POP MUSIC SPECIAL : Where Hip and Headbanging Meet : Faith No More are the kings of neo-metal, which is art music packaged for hard-rock teens. Even MTV has given the San Francisco band its blessing.

On the morning of the recent MTV Video Awards, Faith No More’s Roddy Bottum and Billy Gould are sitting in the back room of a West Hollywood pastry shop--sipping cappuccino under a Madonna poster and among a scattering of the kind of Hollywood rock dudes who consider themselves virtuous for getting out of bed before noon.

The video for Faith No More’s breakthrough single “Epic” is up for MTV’s hard-rock prize, but with their clean, long hair and regular-guy clothes, keyboardist Bottum and bassist Gould might be the least rock-looking people in the joint. They’re more comfortable discussing the symbolism in Steve Erickson novels than loud guitars. And they seem fairly embarrassed that what they do is thought of as rock at all.

“We aren’t a regular rock band,” Bottum says, spooning up a bit of foam. “It’s just kind of becoming that way . . .”

“By default, really,” Gould adds. The two have been so closely connected since grammar school that they tend to finish one another’s thoughts. “If you look at it at face value, it’s loud music played for a lot of kids running around.”

Rock crowds love Faith No More--so much so that its album, which has already been on the sales charts for eight months, is expected to remain in the Top 20 the rest of 1990. Its guitarist, Jim Martin--who once played in Vicious Hatred with late Metallica bassist Cliff Burton, and looks something like a cross between a lemur and ZZ Top--is, as Bottum says, “the quintessential rock dude.”


“If we were all like Jim,” Gould says, “I guess we’d be a heavy-metal band. If it were just us, it’d be more like . . .”

“Depeche Mode!” Bottum screams.

Faith No More couldn’t be farther from the depressed electronicisms of that British band. For one thing, nobody’s ever stage-dived at a Depeche Mode show. Depeche Mode isn’t adored by readers of Thrasher magazine, either.

At the same time, Faith No More is a band with a punk-rock bassist, a classically trained keyboardist, a punk-funk singer and a drummer who would probably rather be playing Ghanaian tribal music, which goes a long way toward explaining the band’s diversity. And, of course, there’s heavy-metal Jim. Call what they do neo-metal.

Later that night during the live MTV telecast, Faith No More performs “Epic” brilliantly, but loses the award . . . to Aerosmith. Which is too bad, because Faith No More might be the first great rock band of the MTV generation.

“When we were starting out,” Bottum remembers at the pastry shop, “we were playing these dive shows, and we’d dedicate songs to MTV, which we thought was the greatest thing in the world. Everybody hated us for it--MTV was like the ultimate satanic thing. But we watched it religiously.”

“I sleep with MTV on,” Gould says. “I wake up with it on and I keep it on when I leave the room. It’s kind of like an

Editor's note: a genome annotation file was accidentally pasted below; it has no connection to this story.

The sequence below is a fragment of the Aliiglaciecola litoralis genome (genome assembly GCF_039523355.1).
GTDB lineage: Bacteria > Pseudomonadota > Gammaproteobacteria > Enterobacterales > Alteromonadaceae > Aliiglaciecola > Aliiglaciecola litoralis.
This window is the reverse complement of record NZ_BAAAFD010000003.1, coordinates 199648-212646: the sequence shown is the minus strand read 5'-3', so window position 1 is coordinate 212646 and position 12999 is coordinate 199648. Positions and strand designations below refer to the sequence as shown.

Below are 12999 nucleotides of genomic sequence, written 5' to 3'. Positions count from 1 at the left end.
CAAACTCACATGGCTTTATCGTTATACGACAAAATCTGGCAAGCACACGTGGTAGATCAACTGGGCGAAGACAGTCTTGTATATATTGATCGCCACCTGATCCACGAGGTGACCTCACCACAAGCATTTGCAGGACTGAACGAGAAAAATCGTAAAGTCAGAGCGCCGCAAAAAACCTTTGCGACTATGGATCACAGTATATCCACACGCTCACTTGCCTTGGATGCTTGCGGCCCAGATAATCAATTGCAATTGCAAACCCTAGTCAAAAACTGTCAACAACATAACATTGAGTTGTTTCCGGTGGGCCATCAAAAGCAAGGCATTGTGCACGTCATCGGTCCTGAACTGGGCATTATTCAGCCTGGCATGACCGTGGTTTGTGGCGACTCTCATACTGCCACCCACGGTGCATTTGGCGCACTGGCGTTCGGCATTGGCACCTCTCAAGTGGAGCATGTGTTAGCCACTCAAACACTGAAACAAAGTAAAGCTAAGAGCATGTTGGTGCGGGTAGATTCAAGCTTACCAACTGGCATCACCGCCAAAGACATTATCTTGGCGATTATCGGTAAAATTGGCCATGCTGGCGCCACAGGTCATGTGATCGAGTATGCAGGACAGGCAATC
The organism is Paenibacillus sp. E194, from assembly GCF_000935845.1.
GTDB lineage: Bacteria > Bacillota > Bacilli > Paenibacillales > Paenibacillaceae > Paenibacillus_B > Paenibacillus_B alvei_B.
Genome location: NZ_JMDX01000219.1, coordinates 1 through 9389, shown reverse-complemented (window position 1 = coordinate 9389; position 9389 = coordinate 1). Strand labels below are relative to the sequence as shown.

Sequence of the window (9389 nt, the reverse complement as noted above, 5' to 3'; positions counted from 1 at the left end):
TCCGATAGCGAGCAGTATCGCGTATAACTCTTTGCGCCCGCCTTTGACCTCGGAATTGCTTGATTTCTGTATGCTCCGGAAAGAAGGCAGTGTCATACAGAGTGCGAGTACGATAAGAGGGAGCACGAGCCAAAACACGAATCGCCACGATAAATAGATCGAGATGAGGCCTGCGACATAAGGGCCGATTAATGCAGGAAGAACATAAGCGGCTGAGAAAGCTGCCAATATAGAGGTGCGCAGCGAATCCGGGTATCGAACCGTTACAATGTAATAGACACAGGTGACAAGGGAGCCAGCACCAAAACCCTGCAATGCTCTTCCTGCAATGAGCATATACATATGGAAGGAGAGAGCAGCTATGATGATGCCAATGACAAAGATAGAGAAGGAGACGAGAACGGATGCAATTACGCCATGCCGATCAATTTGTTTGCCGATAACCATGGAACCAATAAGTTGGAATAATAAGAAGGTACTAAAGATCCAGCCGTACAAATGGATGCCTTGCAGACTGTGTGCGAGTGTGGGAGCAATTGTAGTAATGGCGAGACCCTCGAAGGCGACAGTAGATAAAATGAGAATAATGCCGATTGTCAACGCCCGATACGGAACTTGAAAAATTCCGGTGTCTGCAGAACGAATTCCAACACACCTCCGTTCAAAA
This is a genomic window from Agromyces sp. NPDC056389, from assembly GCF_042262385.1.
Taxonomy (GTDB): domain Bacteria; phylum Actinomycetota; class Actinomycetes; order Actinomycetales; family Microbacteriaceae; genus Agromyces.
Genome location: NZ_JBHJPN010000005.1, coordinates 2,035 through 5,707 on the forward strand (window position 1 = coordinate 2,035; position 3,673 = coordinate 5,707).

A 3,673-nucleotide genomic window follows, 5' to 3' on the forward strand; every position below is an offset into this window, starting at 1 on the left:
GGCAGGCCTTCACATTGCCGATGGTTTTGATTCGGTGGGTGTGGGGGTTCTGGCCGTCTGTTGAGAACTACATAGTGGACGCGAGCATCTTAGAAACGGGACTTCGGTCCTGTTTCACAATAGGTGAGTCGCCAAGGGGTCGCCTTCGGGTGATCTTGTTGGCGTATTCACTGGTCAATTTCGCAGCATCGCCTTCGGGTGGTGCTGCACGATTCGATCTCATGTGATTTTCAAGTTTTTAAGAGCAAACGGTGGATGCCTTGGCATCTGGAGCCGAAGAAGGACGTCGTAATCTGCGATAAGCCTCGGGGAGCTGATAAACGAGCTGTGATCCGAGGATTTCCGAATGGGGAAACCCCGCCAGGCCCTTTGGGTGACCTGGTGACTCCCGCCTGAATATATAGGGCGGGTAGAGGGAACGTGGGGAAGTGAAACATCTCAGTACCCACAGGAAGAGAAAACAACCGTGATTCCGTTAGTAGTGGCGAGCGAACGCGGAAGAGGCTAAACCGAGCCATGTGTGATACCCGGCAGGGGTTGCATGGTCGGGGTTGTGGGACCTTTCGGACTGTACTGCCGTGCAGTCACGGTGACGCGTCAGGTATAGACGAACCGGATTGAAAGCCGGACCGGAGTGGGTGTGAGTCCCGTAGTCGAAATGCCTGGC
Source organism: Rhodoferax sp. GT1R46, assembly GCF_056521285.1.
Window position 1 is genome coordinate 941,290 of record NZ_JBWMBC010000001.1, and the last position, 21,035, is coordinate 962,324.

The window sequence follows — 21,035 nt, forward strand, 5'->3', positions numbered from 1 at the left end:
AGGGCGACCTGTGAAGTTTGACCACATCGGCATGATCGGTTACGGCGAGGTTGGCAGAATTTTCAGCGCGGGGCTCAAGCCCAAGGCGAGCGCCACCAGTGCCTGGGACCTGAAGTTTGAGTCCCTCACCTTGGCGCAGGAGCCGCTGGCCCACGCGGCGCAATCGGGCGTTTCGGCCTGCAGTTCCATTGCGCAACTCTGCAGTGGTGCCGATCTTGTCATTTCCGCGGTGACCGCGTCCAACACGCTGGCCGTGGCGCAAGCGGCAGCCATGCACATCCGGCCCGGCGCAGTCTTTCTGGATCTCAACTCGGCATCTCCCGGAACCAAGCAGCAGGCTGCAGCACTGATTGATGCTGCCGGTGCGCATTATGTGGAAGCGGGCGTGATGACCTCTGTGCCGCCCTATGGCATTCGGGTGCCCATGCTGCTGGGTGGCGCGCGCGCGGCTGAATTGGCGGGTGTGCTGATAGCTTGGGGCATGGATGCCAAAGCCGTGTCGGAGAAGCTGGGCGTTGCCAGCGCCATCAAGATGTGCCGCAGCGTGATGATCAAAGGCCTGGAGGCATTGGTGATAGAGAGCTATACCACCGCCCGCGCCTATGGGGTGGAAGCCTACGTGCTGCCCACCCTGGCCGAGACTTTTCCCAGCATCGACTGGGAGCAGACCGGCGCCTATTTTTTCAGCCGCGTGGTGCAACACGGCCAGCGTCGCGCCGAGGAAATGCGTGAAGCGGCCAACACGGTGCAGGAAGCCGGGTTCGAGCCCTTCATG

eternal flame.”

Neo-metal looks like hard rock. It sounds like hard rock. It gets nominated for Grammys as hard rock . . . and loses to the likes of Metallica (which is all right) and Jethro Tull (which isn’t).

In a crowded, sweaty arena, neo-metal smells like hard rock too. Along with rap, hard rock is the hippest stuff going--just ask Axl Rose--and this neo-metal hard rock seems to be the hippest of it all. Take a look at “Headbangers Ball.”

Where recent hard-rock bands have drawn on an extremely limited set of influences, from Black Sabbath to Aerosmith and back again, this new wave of American neo-metal was spawned in the punk and alternative scenes, loud guitars and all. It’s hard rock stripped of its lower-middle-class taint; it’s art music packaged for hard-rock teens. Neo-metal’s crossover demographic seems custom-made for MTV.

Critics and college-radio audiences adore the stuff; so do headbangers. Neo-metal bands--Primus, Soundgarden, Jane’s Addiction--are likely to throw a rap song or a funk groove at you when you least expect it. Heck, some of these bands don’t even own Zeppelin LPs. And none of them consider themselves part of a movement.

If the “movement” had a leader (which it doesn’t), a Metallica or a Sex Pistols against which all the other bands could be measured, at this point it would have to be Faith No More.

While neo-metal bands don’t sound a lot like each other, most of them sound at least a little like Faith No More. (Faith No More can sometimes remind you of Anthrax or the Red Hot Chili Peppers, but can also sometimes sound like Hall & Oates.) And after bumping around the underground circuit for most of the last decade, Faith No More recently hit with “Epic,” a trademark conglomeration of speed-metal, soaring, middle-of-the-road pop and white-boy rap that’s probably one of the roughest-edged things ever to be popular with 8-year-olds.